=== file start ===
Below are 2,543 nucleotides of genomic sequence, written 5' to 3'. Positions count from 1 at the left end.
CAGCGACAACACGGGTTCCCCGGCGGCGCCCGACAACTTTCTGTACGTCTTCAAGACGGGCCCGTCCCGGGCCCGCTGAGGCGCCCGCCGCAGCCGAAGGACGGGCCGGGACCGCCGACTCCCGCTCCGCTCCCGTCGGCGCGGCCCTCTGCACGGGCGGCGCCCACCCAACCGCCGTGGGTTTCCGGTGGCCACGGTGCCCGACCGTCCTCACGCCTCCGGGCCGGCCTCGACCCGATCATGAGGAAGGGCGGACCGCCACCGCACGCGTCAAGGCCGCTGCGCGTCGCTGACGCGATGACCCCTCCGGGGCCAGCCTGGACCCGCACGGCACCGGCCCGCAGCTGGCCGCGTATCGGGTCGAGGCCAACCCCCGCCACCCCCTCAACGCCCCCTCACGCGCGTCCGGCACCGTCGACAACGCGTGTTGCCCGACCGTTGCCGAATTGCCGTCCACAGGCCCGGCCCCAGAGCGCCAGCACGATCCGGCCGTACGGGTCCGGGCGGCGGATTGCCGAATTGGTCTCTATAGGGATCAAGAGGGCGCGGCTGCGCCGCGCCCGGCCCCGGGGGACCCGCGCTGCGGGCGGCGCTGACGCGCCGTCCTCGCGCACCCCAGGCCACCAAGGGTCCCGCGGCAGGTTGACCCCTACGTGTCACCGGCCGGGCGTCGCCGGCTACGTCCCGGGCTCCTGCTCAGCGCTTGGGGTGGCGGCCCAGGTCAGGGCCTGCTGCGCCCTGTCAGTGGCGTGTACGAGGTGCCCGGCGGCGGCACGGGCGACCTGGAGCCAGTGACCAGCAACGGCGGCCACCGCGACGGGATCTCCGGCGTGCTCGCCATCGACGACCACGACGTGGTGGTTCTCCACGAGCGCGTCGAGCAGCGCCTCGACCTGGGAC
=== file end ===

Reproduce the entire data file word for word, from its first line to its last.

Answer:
Below are 2,543 nucleotides of genomic sequence, written 5' to 3'. Positions count from 1 at the left end.
CAGCGACAACACGGGTTCCCCGGCGGCGCCCGACAACTTTCTGTACGTCTTCAAGACGGGCCCGTCCCGGGCCCGCTGAGGCGCCCGCCGCAGCCGAAGGACGGGCCGGGACCGCCGACTCCCGCTCCGCTCCCGTCGGCGCGGCCCTCTGCACGGGCGGCGCCCACCCAACCGCCGTGGGTTTCCGGTGGCCACGGTGCCCGACCGTCCTCACGCCTCCGGGCCGGCCTCGACCCGATCATGAGGAAGGGCGGACCGCCACCGCACGCGTCAAGGCCGCTGCGCGTCGCTGACGCGATGACCCCTCCGGGGCCAGCCTGGACCCGCACGGCACCGGCCCGCAGCTGGCCGCGTATCGGGTCGAGGCCAACCCCCGCCACCCCCTCAACGCCCCCTCACGCGCGTCCGGCACCGTCGACAACGCGTGTTGCCCGACCGTTGCCGAATTGCCGTCCACAGGCCCGGCCCCAGAGCGCCAGCACGATCCGGCCGTACGGGTCCGGGCGGCGGATTGCCGAATTGGTCTCTATAGGGATCAAGAGGGCGCGGCTGCGCCGCGCCCGGCCCCGGGGGACCCGCGCTGCGGGCGGCGCTGACGCGCCGTCCTCGCGCACCCCAGGCCACCAAGGGTCCCGCGGCAGGTTGACCCCTACGTGTCACCGGCCGGGCGTCGCCGGCTACGTCCCGGGCTCCTGCTCAGCGCTTGGGGTGGCGGCCCAGGTCAGGGCCTGCTGCGCCCTGTCAGTGGCGTGTACGAGGTGCCCGGCGGCGGCACGGGCGACCTGGAGCCAGTGACCAGCAACGGCGGCCACCGCGACGGGATCTCCGGCGTGCTCGCCATCGACGACCACGACGTGGTGGTTCTCCACGAGCGCGTCGAGCAGCGCCTCGACCTGGGAC